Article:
1. It is best to contact your town’s conservation department. Each town has slightly different lists of what they will accept.

  1. Just visited Cape Cod and was intrigued by a bright red bush I saw in many yards. Could you tell me what it was and if it’s hardy in Mpls. MN?

    1. Crocker Nurseries

      Was it bright red flowers? If so, it could be an Azalea or Rhododendron. If it was leaves it could be a Japanese Maple.

    1. Crocker Nurseries

      Hi, here are the ones that are native and grow wild here White Pine (Pinus strobus), American Holly (Ilex opaca), Red Cedar (Juniperus virginiana), Pitch Pine (Pinus rigida).

  2. Thankyou for drawing attention to native plants: by re-connecting our lots with layered natives we can restore habitat for our wildlife. Native plants produce the insects, berries,, seeds, etc they need to survive. See Prof. Doug Tallamy ‘s book, “ Bringing Nature Home”- a classic in its own time- giving us hope for the future of Cape Cod, and our children.

    1. I second Doug Tallamy’s book, “Taking Nature Home.” Also see National Audubon Society’s Plants for Birds program and database.

      What’s not intuitive is that you need to have plants that not only the butterflies will use, but that butterfly caterpillars (and other insects) can eat so you have the butterflies in the first place. Insects here are not able to eat foreign plants.

  3. We have lost an evergreen to red spider mites! We now have a open area 6′ x 6′,,,, It gets morning sun ; a half day of full sun.. It is in a prominent area which our kitchen windows face out to…. What plant would you suggest? Thanks.

  4. I read “Bringing Nature Home” this winter. It helped me understand the value of our small Cape Cod yard to the larger picture of bird, bee, and butterfly survival. I plan to replace any invasives, struggling plants, or high-maintenance plants, with natives and perennials. This book is a wake-up call, just as Rachel Carson’s “Silent Spring” was in the 60’s. Please consider offering this book for sale in your garden shop.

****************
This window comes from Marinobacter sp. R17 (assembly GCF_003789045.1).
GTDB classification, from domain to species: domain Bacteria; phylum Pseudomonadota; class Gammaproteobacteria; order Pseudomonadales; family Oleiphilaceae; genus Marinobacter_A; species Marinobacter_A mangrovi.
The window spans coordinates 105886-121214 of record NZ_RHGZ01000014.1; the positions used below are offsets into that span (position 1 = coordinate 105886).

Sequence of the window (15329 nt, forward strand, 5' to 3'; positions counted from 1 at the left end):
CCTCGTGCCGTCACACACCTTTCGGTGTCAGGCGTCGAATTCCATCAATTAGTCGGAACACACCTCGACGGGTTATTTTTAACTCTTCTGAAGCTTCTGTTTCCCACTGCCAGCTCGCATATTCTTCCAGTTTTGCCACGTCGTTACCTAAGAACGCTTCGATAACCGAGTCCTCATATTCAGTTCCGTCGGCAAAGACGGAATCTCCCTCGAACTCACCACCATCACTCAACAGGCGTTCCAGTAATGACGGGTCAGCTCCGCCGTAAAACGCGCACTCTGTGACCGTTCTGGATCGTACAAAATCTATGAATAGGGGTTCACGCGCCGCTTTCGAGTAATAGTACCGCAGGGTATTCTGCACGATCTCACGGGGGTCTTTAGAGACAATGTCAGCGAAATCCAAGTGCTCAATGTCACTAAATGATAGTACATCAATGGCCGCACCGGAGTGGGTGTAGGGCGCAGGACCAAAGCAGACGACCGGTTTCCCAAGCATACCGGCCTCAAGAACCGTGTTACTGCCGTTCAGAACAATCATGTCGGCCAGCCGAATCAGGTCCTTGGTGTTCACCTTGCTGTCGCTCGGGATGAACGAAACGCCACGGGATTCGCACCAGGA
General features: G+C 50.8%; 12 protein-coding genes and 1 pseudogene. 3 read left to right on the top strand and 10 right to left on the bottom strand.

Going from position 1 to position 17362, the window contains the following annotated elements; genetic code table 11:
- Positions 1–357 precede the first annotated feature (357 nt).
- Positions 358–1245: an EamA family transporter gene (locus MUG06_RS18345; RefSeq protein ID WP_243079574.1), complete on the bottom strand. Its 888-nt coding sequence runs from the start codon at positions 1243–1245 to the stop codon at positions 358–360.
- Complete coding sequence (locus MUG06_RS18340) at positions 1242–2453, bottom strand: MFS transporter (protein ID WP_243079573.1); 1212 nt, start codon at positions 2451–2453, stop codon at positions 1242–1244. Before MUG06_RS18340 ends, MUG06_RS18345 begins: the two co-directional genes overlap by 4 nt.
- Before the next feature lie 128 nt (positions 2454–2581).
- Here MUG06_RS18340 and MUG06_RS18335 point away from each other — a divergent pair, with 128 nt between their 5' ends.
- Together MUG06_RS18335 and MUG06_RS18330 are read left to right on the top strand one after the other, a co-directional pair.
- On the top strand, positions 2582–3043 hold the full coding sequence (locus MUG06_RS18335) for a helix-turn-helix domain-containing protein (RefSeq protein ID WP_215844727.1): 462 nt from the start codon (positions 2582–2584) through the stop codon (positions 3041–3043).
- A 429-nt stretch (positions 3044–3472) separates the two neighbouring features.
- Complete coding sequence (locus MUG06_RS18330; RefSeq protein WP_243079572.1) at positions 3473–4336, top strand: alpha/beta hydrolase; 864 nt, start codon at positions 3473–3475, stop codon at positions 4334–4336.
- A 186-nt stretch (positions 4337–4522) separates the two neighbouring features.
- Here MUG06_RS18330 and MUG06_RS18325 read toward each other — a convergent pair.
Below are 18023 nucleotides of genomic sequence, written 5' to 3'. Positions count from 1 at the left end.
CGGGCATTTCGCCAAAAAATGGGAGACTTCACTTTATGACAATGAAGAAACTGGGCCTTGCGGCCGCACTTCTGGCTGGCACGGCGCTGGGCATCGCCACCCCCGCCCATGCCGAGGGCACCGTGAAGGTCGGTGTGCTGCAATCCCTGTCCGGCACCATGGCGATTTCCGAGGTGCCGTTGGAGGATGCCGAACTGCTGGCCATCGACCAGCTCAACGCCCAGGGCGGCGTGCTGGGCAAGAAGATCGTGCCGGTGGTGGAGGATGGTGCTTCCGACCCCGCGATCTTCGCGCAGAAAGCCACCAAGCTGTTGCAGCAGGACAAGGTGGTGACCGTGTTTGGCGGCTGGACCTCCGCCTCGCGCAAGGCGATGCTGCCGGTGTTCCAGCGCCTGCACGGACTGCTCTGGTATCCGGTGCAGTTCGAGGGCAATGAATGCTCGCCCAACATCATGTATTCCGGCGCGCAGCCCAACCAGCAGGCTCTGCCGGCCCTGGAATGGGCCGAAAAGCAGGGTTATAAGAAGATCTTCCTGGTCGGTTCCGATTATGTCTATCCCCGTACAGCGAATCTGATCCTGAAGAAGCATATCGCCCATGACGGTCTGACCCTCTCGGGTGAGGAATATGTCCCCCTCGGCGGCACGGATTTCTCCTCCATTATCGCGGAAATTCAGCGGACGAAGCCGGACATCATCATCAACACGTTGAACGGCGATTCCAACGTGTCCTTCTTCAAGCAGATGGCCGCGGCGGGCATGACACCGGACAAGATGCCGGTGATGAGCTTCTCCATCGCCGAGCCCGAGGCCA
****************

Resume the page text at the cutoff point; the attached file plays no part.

Thank you, Crocker. Great website!

  5. Natalie Liss Carless

    Dear Crocker Nurseries,

    I am writing a book that is set in Caper Cod and its surrounds. One of the characters visits some woodland.
    What type of tree could they find in wooded areas in and around Cape Cod? Are pitch pines present for example? Spruces?
    What kind of plants would grow near to or around pines/spruces?

  6. George Teitelbaum

    What wild shrub is present in Cape Cod (especially around the pond areas) and in Martha’s Vineyard long the roads and bike paths, which has wonderfully aromatic tiny white blossoms arranged into small conical collections?

  7. What wild shrub is present in Cape Cod (especially around the pond areas) and in Martha’s Vineyard long the roads and bike paths, which has wonderfully aromatic tiny white blossoms arranged into small conical collections?

  8. Cape Codders:
    You need to do more to preserve the habitat and wildness of the Cape. My family has been coming for several years and I love seeing the black and white oaks and scrub oaks that grow up naturally, but here are some other stars that should not be overlooked:
    sand cherry
    purple milkweed
    (various) native roses
    It kills me to see the naturalizing Trees of Heaven, Norway Maples, and Oriental Bittersweet. As Doug Tallamy’s research shows only natives provide the foodweb services capable of songbird reproduction (viz when non-natives exceed 70% of what is planted probability of chickadee reproduction drops below 5%) Get out there and buy natives and support this native-supplying business! Crocker: make natives the mainstay of your business!!!!!

  9. Elisabeth Carlin

    some of these plants are more naturalized than native to the region. But mostly I have a question about the exima bleeding heart. I can’t find too much specific info on it, so can you confirm whether it is native or naturalized to southeastern mass?